Pokken Tournament DX
- Diverse cast of characters
- Takes advantage of the Switch's capabilities
- Online ranked battle mode
- Something for everybody
- Monotonous single-player
- Noticeable balance issues
Donovan Erskine posted a new article, Pokken Tournament DX Review
Thanks for the review Donovan,
If Braixen is pretty much the same as in the Wii U version, then she's just really easy to play well due to being quick with a lot of large, far reaching and powerful attacks. Unless they've increased her defense/hp she's still a glass canon.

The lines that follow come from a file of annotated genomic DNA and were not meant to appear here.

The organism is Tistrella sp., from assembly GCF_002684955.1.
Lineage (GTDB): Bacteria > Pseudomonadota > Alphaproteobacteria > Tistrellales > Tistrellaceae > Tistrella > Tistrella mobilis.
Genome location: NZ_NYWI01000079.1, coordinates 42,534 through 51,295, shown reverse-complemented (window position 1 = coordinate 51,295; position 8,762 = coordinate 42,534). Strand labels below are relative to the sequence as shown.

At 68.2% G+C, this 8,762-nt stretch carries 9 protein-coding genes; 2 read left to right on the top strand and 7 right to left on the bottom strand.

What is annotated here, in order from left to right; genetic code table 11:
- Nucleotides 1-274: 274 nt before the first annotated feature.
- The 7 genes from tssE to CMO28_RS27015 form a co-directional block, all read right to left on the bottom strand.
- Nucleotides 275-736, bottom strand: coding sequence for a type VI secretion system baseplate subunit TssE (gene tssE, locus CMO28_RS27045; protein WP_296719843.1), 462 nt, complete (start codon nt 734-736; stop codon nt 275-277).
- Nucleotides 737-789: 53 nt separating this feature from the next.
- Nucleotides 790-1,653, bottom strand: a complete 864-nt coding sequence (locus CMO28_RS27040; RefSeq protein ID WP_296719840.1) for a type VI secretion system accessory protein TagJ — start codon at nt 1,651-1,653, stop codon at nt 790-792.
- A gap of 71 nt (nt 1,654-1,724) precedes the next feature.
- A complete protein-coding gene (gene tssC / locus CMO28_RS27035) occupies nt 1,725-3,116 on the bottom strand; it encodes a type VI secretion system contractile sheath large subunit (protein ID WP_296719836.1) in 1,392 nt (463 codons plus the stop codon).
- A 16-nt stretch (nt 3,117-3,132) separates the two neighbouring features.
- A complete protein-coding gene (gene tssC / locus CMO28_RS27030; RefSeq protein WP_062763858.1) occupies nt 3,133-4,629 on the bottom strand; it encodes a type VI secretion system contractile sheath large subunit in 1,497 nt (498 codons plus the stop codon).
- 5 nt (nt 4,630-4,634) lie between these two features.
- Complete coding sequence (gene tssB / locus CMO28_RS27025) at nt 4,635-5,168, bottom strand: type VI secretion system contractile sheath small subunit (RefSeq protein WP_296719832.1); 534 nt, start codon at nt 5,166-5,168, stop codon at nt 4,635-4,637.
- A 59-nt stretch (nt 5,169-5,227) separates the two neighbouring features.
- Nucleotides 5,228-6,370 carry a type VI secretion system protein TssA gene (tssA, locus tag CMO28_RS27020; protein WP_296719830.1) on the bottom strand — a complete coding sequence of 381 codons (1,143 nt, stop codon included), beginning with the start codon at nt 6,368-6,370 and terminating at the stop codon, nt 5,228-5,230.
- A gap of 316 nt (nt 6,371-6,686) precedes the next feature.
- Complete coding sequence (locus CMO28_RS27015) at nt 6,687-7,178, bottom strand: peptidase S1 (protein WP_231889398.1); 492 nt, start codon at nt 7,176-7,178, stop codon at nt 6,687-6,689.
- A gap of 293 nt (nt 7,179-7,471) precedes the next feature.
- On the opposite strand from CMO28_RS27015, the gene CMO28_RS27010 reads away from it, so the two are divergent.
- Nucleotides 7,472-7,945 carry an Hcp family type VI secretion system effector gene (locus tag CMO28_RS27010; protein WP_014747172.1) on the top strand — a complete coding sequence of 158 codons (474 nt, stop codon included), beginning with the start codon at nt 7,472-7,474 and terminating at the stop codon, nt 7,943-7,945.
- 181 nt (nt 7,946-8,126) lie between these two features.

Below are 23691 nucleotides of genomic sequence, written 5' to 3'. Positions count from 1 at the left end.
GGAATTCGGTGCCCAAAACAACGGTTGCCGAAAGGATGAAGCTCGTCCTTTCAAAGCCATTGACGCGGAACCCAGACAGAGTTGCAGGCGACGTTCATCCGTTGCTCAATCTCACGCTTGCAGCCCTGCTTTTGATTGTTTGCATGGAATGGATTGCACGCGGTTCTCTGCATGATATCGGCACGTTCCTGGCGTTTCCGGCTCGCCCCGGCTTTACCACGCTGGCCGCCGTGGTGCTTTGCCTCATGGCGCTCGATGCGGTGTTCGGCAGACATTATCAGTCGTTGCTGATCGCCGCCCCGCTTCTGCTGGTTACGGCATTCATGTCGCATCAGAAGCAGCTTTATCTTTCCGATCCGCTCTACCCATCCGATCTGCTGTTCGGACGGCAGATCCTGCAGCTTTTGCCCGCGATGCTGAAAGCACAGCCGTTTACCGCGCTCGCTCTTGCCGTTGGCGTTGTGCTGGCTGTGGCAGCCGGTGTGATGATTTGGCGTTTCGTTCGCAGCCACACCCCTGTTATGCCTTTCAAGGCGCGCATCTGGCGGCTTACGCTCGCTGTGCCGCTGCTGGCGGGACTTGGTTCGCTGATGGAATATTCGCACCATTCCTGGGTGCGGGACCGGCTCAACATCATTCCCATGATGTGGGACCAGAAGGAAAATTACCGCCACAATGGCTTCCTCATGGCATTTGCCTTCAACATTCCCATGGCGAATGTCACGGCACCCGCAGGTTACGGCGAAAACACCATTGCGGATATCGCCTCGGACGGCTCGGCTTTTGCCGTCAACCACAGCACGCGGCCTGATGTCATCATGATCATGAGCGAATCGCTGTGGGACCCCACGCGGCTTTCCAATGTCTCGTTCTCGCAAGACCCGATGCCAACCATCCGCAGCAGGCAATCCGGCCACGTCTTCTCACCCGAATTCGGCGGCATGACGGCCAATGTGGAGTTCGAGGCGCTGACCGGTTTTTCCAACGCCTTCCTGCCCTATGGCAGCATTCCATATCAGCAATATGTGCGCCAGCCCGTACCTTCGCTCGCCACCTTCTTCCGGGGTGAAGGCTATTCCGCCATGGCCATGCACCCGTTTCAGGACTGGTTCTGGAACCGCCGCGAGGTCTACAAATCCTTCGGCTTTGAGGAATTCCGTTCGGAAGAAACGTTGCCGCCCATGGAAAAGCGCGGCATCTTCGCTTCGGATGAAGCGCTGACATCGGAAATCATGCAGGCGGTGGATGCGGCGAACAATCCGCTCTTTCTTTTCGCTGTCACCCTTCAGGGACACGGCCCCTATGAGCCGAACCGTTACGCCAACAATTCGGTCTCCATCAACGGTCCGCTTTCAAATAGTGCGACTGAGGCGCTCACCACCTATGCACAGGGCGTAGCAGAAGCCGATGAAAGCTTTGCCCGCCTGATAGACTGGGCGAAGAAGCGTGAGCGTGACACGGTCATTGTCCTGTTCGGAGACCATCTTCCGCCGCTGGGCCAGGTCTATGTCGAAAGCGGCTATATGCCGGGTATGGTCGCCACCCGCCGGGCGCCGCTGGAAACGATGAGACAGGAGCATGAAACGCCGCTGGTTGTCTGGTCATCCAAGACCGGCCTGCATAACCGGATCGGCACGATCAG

Thanks for reading it! I never got to play Pokken on the Wii U, so it's hard for me to compare. You're probably right, though.
Yeah all of them have their weaknesses. The tiny quick ones all tend to get hit hard. Personally I'm a Charizard guy but I'll have to check out Decidueye.
I played as Scizor for the majoirty of my time playing, but I tried a little bit of Decidueye and he war *really* fun to play
Yeah, Scizor looks more my speed than Sceptile, which I believe is in the same weight bracket. I played a bit with all of them to figure out where their weaknesses are.